Many food and beverage companies are labeling the gluten-free status of their products. If you see a GF in a circle, you will know that it is certified to be gluten-free by the Gluten Intolerance Group (https://gfco.org/about-us), which has standards of less than 20 ppm in any product. Beyond Celiac also has a certification (https://www.beyondceliac.org/gluten-free-diet/glutenfree-certification). These two are the most common to see in our area. The Food Allergen Consumer Protection Act (FALCPA) went into effect in January 2006. This law requires manufacturers to declare the source of ingredients when they contain one of the top eight allergens (milk, eggs, peanuts, tree nuts, fish, crustacean shellfish, soy, and wheat). While wheat is required to be declared on a food label, it is not required that barley, rye, or oats be declared. It is important to read a product’s ingredient list carefully to avoid gluten-containing grains. Barley may be listed as barley, malt, or brewer’s yeast.  The U.S. Food and Drug Administration (FDA) established labeling rules that went into effect in August of 2014 that state that foods that are labeled “gluten-free” must have less than 20 ppm of gluten from wheat, barley, or rye. This includes goods that are imported into the United States and dietary supplements. Under the FDA labeling rule, a label that reads “no gluten,” “free of gluten,” or “without gluten” is interpreted to mean “gluten-free.” The United States Department of Agriculture (USDA) regulates the labeling of meat, poultry, and some egg products. The Alcohol and Tobacco Tax and Trade Bureau regulates the labeling of most alcoholic beverages. Reading and understanding food labels are extremely important components of maintaining a safe gluten-free diet!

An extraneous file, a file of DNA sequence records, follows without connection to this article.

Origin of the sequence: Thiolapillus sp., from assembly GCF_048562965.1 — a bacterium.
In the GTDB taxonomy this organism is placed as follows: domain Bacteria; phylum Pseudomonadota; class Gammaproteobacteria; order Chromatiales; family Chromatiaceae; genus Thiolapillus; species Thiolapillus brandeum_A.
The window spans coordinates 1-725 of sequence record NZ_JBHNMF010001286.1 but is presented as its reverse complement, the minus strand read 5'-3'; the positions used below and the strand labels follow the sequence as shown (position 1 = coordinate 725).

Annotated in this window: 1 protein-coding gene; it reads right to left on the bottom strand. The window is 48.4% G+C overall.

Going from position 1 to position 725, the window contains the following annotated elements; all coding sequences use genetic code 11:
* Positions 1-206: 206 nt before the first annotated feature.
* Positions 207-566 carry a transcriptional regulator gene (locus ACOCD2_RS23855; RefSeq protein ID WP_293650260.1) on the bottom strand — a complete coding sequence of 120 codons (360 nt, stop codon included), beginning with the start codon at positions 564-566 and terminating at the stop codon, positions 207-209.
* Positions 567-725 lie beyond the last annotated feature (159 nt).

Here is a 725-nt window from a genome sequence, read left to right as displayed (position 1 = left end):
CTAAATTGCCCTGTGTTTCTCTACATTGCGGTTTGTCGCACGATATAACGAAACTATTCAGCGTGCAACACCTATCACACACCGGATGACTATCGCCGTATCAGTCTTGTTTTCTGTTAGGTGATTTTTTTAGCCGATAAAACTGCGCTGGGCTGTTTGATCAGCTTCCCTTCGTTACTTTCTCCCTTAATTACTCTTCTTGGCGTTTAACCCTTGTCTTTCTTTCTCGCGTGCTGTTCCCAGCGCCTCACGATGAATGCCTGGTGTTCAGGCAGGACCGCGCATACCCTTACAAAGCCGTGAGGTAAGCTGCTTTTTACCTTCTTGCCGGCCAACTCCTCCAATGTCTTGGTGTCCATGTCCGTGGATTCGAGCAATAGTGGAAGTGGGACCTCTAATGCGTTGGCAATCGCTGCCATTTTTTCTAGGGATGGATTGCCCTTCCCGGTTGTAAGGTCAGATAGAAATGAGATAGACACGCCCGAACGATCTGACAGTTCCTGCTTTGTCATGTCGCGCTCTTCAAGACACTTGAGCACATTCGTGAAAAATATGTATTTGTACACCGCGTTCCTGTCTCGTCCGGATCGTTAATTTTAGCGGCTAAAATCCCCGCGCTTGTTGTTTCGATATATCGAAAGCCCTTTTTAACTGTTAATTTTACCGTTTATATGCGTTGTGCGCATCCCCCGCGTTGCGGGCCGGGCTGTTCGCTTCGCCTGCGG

Other major considerations are maintaining a gluten-free space in the kitchen where you can safely prepare gluten-free foods. Some families maintain an entirely gluten-free home, while others set aside specific areas for gluten-free meal preparation. Most items can be safely washed in the dishwasher, with the only exceptions being ceramic stones and wooden items.